Anatomical MeasuresJohn AshburnerJohn@fil.Ion.Ucl.Ac.Uk Segmentation Morphometry
Contents • Segmentation • Gaussian mixture model • Including prior probability maps • Intensity non-uniformity correction • Morphometry
Segmentation - Mixture Model • Intensities are modelled by a mixture of K gaussian distributions, parameterised by: • Means • Variances • Mixing proportions • Can be multi-spectral • Multivariategaussiandistributions
Segmentation - Priors • Overlay prior belonging probability maps to assist the segmentation • Prior probability of each voxel being of a particular type is derived from segmented images of 151subjects • Assumed to berepresentative • Requires initialregistration tostandard space
Segmentation - Bias Correction • A smooth intensity modulating function can be modelled by a linear combination of DCT basis functions
Segmentation - Algorithm • Results contain some non-brain tissue • Removed automaticallyusing morphologicaloperations • Erosion • Conditional dilation
Below: examples of segmented images • Right: some non-brain tissue may be included in the GM and WM classes, which can be removed • Above: T1 image and “brain mask” • Centre: GM and WM before cleaning up • Below: cleaned up GM and WM
Known Problems Mis-registration with the prior probability images results in poor classification. This figure shows the effect of translating the image relative to the priors before segmenting. Partial volume effects can be problematic - no longer Gaussian .
Other Limitations • Assumes that the brain consists of only GM and WM, with some CSF around it. • No model for lesions (stroke, tumours, etc) • Prior probability model is based on relatively young and healthy brains. • Less appropriate for subjects outside this population. • Needs reasonable quality images to work with • artefact-free • good separation of intensities
Spatial Normalisation using Tissue Classes • Multi-subject functional imaging requires GM of different brains to be in register. • Better spatial normalisation by matching GM from segmented images, with a GM template. • The future: Segmentation, spatial normalisation and bias correction combined into the same model.
Spatial Normalisation using Tissue Classes • The same strategy as for “Optimised VBM” Spatially Normalised MRI Template Original MRI Affine register Spatial Normalisation - writing Affine Transform Segment Grey Matter Spatial Normalisation - estimation Priors Deformation
Contents • Segmentation • Morphometry • Volumes from deformations • Serial scans • Voxel-based morphometry
Deformation Field Original Warped Template Deformation field
Jacobians Jacobian Matrix (or just “Jacobian”) Jacobian Determinant (or just “Jacobian”) - relative volumes
Serial Scans Early Late Difference Data from the Dementia Research Group, Queen Square.
Regions of expansion and contraction • Relative volumes encoded in Jacobian determinants. • “Deformations Toolbox” can be used for this. • Begin with rigid-registration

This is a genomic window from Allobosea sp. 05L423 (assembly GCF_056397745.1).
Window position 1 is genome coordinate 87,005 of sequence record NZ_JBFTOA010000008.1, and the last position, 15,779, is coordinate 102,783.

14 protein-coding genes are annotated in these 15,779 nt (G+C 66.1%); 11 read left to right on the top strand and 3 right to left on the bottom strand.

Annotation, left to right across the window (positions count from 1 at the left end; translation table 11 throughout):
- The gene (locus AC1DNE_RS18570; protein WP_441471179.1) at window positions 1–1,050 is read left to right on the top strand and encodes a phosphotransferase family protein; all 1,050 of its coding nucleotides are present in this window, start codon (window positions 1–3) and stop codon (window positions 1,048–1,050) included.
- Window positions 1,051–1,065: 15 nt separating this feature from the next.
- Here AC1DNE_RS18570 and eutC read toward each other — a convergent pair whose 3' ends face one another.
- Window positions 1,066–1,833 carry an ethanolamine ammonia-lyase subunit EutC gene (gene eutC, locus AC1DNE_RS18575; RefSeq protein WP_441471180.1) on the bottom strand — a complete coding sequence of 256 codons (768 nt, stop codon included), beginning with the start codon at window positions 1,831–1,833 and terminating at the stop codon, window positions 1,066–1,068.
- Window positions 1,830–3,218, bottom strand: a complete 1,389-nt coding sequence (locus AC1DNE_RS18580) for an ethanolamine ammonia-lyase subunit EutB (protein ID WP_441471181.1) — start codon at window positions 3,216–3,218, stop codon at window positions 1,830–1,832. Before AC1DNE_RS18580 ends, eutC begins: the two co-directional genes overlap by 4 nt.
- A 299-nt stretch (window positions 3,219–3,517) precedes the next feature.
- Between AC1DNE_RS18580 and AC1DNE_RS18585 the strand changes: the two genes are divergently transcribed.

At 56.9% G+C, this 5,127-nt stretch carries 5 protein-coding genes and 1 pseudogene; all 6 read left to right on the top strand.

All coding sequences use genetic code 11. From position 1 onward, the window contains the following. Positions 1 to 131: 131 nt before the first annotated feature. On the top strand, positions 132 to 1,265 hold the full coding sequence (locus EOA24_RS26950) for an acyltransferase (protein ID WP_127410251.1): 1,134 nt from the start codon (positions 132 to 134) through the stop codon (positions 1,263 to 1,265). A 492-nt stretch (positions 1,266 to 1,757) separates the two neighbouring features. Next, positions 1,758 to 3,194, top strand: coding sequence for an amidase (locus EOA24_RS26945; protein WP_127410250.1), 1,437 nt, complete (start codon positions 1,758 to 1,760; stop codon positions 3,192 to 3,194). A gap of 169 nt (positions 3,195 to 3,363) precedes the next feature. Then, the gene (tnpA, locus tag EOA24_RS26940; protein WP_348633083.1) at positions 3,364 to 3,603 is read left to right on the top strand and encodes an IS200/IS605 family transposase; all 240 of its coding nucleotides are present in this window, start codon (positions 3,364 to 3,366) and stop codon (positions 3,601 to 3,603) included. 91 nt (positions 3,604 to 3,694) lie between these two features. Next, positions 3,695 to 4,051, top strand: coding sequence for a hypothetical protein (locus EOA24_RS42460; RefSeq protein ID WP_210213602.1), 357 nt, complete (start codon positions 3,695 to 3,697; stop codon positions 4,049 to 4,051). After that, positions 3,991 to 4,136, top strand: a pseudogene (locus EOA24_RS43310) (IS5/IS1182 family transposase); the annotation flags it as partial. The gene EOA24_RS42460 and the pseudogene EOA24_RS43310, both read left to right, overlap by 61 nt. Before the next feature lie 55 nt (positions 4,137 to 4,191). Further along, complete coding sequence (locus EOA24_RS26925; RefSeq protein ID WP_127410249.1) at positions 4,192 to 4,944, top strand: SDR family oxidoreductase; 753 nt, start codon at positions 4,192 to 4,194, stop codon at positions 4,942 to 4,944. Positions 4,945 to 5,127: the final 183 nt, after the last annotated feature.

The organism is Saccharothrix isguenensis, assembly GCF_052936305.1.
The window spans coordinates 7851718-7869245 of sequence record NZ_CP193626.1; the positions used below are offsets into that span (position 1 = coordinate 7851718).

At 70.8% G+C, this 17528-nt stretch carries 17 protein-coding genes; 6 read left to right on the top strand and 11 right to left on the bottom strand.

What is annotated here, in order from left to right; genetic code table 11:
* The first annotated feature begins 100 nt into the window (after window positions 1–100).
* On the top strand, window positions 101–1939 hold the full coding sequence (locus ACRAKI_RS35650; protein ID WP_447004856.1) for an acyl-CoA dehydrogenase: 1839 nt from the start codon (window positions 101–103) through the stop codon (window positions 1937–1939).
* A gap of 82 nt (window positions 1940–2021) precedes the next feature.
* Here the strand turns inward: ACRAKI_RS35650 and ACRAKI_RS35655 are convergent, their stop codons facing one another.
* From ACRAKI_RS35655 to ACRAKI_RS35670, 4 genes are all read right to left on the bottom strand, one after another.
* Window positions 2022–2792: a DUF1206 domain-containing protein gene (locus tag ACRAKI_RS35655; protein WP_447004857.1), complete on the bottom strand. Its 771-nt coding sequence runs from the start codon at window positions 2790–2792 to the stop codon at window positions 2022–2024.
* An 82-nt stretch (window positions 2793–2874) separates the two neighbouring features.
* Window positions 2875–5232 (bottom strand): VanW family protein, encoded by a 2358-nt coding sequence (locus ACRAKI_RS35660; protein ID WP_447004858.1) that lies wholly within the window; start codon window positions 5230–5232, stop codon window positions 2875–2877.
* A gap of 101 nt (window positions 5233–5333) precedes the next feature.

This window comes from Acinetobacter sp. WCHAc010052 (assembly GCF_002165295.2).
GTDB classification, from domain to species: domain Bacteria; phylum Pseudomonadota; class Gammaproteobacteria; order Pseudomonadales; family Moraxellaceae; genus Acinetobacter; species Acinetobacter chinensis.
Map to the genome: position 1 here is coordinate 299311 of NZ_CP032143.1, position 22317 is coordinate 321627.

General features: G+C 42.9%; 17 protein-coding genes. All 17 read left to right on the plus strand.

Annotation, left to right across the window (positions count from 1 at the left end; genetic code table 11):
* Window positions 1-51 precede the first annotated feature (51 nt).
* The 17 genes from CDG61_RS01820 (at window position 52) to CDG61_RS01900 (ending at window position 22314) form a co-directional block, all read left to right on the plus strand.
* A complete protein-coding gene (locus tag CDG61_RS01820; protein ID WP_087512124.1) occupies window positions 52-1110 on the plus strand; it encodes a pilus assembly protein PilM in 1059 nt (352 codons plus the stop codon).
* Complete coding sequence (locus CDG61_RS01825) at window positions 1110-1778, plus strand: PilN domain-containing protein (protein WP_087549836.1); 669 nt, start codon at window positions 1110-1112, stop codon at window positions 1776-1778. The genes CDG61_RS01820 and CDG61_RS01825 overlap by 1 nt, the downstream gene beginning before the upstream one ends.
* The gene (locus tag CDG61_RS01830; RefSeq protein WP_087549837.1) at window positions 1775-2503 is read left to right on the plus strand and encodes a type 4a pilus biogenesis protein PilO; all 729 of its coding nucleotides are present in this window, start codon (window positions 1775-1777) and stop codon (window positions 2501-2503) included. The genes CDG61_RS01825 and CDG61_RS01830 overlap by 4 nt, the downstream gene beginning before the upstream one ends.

Late Early Late CSF Early CSF CSF “modulated” by relative volumes Warped early Difference Relative volumes
Late CSF - modulated CSF Late CSF - Early CSF Smoothed
Voxel-based Morphometry • Pre-process images of several subjects to highlight particular differences. • Tissue volumes • Use mass-univariate statistics (t- and F-tests) to detect differences among the pre-processed data. • Use Gaussian Random Field Theory to interpret the blobs.
Units for pre-processed data Before convolution Convolved with a circle Convolved with a Gaussian Units are mm3 of original grey matter per mm3 of spatially normalised space
“Globals” for VBM Where should any difference between the two “brains” on the left and that on the right appear? • Shape is multivariate • Dependencies among volumes in different regions • SPM is mass univariate • “globals” used as a compromise • Can be either ANCOVA or proportional scaling
Nonlinearity Caution may be needed when looking for linear relationships between grey matter concentrations and some covariate of interest. Circles of uniformly increasing area. Plot of intensity at circle centres versus area Smoothed
Validity of the statistical tests in SPM • Residuals are not normally distributed. • Little impact on uncorrected statistics for experiments comparing groups. • Probably invalidates experiments that compare one subject with a group. • Need to use nonparametric tests that make less assumptions. • Corrections for multiple comparisons. • OK for corrections based on peak heights. • Not valid for corrections based on cluster extents. • SPM makes the inappropriate assumption that the smoothness of the residuals is stationary. • Bigger blobs expected in smoother regions.
References Friston et al (1995): Spatial registration and normalisation of images.Human Brain Mapping 3(3):165-189 Ashburner & Friston (1997): Multimodal image coregistration and partitioning - a unified framework.NeuroImage 6(3):209-217 Collignon et al (1995): Automated multi-modality image registration based on information theory.IPMI’95 pp 263-274 Ashburner et al (1997): Incorporating prior knowledge into image registration.NeuroImage 6(4):344-352 Ashburner et al (1999): Nonlinear spatial normalisation using basis functions.Human Brain Mapping 7(4):254-266 Ashburner & Friston (2000): Voxel-based morphometry - the methods.NeuroImage 11:805-821